I am amazed that anyone, even the most blindly loyal Democrat or Trump-hater, can look at the carnage since January 2021 and say, “Boy, I’m sure glad I voted for that guy!”

          • Your comment alludes to so many issues that I hope you will forgive a point-by-point rebuttal. My intention was to keep the focus on ethics rather than policy or partisanship, which is why I hoped you’d answer my question here: “Can we say that there is anything Biden or Clinton would say or do that Trump would find too ethically abhorrent?” Please delete this comment if it goes too far into a political rant, but I do hope you’ll answer my ethical question at some point.

            “Joe Biden is in the midst of creeping dementia…”

            He’s certainly slower than he used to be, but I don’t see much evidence of this. He is certainly a better speaker and thinker than Trump, as evidenced by the Trump quote you based this article on, among many others.

            “The Democratic Party’s conduct from the 2016 campaign on showed me…”

            You don’t vote for a party when you vote for the president, you vote for a leader. To that end, I will not try to dissuade you against your objections to the Democratic Party as a whole, but will focus just on whether your allegations are true of Biden himself.

            “that it was actively anti-democratic,”

            I do not think it is hyperbolic to say that Trump attempted to overturn our democracy last November. He concluded, based on nothing but his own desires, that millions of votes simply were not real. He did the same thing in 2016 when he falsely claimed that Hillary Clinton did not actually get more individual votes than he did. Do you think Trump believes more firmly in democracy than Biden does? What has Biden done that is more deligitimatizing to democracy than what Trump did last year, and continues to do to this day?

            “and supported speech restrictions,”

            Trump suggested that it was illegal for SNL to make fun of him, publicly contemplated banning Twitter, and has a long history of frivolous defamation lawsuits. He repeatedly called for firings of his critics. What has Biden done that is more anti-free-speech than this?

            “racial discrimination,”

            Trump said that a judge could not be trusted to rule on a fraud case against him because that judge was Mexican. He also said that Jeb Bush “has to like Mexican illegals because of his wife.” He told women of color, some of whom were born in the U.S., to go back to their own countries. I am well aware of Biden’s long and problematic racial history, but it’s hard for me to think of anything he’s said in the last decade as maliciously racist as any of this.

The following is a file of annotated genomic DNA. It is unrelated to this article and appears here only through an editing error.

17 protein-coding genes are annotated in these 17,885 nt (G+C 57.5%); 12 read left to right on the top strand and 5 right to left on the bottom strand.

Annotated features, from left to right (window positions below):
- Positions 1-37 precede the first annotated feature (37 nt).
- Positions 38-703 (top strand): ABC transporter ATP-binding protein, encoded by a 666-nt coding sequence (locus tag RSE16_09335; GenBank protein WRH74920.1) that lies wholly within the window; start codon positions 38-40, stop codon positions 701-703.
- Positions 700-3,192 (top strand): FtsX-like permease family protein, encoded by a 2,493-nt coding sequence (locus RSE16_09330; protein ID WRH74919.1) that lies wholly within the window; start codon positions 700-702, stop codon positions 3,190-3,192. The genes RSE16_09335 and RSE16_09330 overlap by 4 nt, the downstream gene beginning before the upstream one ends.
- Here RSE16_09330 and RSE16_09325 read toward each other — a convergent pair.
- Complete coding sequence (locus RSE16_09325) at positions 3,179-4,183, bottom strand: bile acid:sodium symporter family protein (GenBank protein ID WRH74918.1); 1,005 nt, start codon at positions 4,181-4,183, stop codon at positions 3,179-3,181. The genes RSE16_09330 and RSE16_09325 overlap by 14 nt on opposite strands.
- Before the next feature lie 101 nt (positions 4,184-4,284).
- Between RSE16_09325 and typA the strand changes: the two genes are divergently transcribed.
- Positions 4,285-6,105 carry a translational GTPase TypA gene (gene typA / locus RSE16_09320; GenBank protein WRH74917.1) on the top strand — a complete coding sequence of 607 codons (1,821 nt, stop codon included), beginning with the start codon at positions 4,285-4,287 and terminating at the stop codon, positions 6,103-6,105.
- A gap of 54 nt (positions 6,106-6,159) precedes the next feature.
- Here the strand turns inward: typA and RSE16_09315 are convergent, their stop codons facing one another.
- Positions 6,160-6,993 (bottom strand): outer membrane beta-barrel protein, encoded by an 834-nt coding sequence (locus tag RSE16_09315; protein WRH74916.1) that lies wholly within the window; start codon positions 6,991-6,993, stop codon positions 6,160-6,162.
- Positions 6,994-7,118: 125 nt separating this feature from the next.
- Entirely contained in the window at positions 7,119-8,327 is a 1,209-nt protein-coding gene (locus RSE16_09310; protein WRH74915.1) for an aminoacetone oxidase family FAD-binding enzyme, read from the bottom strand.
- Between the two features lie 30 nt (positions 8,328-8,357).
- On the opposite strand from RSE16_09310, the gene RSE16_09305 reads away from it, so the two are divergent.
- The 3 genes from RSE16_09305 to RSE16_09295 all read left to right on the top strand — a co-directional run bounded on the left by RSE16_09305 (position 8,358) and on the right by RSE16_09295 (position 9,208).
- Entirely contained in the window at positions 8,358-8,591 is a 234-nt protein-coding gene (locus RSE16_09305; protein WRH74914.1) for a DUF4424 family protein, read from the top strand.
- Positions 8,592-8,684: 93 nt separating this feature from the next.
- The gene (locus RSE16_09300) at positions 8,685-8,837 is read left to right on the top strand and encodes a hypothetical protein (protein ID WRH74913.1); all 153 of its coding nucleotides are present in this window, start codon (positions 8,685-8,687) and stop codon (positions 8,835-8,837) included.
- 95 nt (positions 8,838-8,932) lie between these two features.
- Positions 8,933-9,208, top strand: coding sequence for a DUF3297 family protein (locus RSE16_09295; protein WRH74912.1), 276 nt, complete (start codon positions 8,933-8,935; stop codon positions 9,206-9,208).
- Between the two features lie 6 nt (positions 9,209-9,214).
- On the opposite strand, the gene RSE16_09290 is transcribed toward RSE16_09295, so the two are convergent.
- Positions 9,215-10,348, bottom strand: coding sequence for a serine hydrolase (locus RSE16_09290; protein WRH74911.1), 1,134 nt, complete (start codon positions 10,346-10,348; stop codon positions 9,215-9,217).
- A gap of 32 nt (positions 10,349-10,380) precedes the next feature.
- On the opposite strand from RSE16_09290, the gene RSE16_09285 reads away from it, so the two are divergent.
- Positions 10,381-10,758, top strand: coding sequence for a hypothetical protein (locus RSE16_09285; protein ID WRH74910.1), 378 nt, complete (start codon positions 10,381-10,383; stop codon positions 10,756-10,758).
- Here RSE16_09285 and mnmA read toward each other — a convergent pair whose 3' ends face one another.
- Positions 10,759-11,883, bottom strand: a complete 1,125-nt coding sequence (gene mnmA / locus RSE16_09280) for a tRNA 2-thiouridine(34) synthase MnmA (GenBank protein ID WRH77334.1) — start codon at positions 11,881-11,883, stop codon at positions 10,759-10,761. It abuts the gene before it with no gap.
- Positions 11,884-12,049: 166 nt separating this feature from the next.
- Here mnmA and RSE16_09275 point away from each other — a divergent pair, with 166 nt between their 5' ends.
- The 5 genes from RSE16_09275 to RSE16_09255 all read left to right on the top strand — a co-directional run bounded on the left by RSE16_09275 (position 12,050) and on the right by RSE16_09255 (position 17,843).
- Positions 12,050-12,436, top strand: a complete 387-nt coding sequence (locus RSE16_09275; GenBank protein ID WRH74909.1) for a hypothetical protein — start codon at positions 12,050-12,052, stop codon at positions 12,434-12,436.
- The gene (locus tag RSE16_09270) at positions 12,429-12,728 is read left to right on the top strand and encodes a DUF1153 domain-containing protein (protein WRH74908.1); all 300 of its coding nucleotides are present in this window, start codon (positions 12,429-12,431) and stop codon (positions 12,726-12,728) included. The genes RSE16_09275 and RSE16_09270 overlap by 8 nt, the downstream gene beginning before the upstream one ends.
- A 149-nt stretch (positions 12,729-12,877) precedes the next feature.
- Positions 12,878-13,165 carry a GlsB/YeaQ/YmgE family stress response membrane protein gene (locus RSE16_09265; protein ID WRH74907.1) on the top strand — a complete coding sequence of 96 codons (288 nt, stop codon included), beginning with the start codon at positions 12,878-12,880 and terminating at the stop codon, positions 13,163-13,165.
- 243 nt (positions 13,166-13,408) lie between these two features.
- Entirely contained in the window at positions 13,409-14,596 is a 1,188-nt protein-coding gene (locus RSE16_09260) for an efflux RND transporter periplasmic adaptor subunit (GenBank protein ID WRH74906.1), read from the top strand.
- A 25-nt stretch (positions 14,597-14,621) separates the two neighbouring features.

“active weakening of American institutions,”

            See above, re: democracy. I can’t think of anything that weakens American institutions more than convincing a third of the country that votes aren’t real, or that the Vice President can simply declare an election null and void; but if I were to try, I would say discrediting the FBI, siding with foreign dictators over your own intelligence agencies, weakening alliances such as NATO, and calling every news article that is critical of oneself “fake news.” Again, what has Biden done that is close to this?

            “and defiance of the law and the Constitution to suit its ends.”

            See above.

            “That, plus the news media’s transformation into a near pure Leftist propaganda arm”

            You don’t vote for “the media” when you elect a president, either; did you vote for right-wing media when you voted for Trump? If the behavior of, say, Rachel Maddow and Keith Olbermann is a reason to not vote for Biden, then is the behavior of Tucker Carlson, Jim Hoft, and dozens of other right-wing grifters a reason to not vote for Trump?

            “made any representative of that party (Biden was amazingly less dangerous than others, like Sanders and Warren) an unconscionable choice—”

            What you seem to be saying here–and correct me if I’m wrong–is that there is no Democrat you would vote for over any Republican, but I have a hard time believing that. Would you vote for Marjorie Taylor Green over Amy Klobachar? Nick Fuentes over Pete Buttigieg? Surely there must be a Republican too extreme for you to justify supporting over a centrist Democrat?

            “Trump says stupid things,”

            This is quite an understatement, and a minimization of actual things he did that were unconscionable, but I’ll hold back listing them for now–this is getting awfully long.

            “but his four years were largely successful,”

            I hate to keep harping on this one example, but I can’t see how you can describe any administration that ends with the president’s followers storming the Capitol because the president has told them not to accept his election loss as “successful.” That is a failure of the president’s most sacred duty–to protect our democracy. This doesn’t get into various other failures, like Trump’s careless and disastrous Covid response.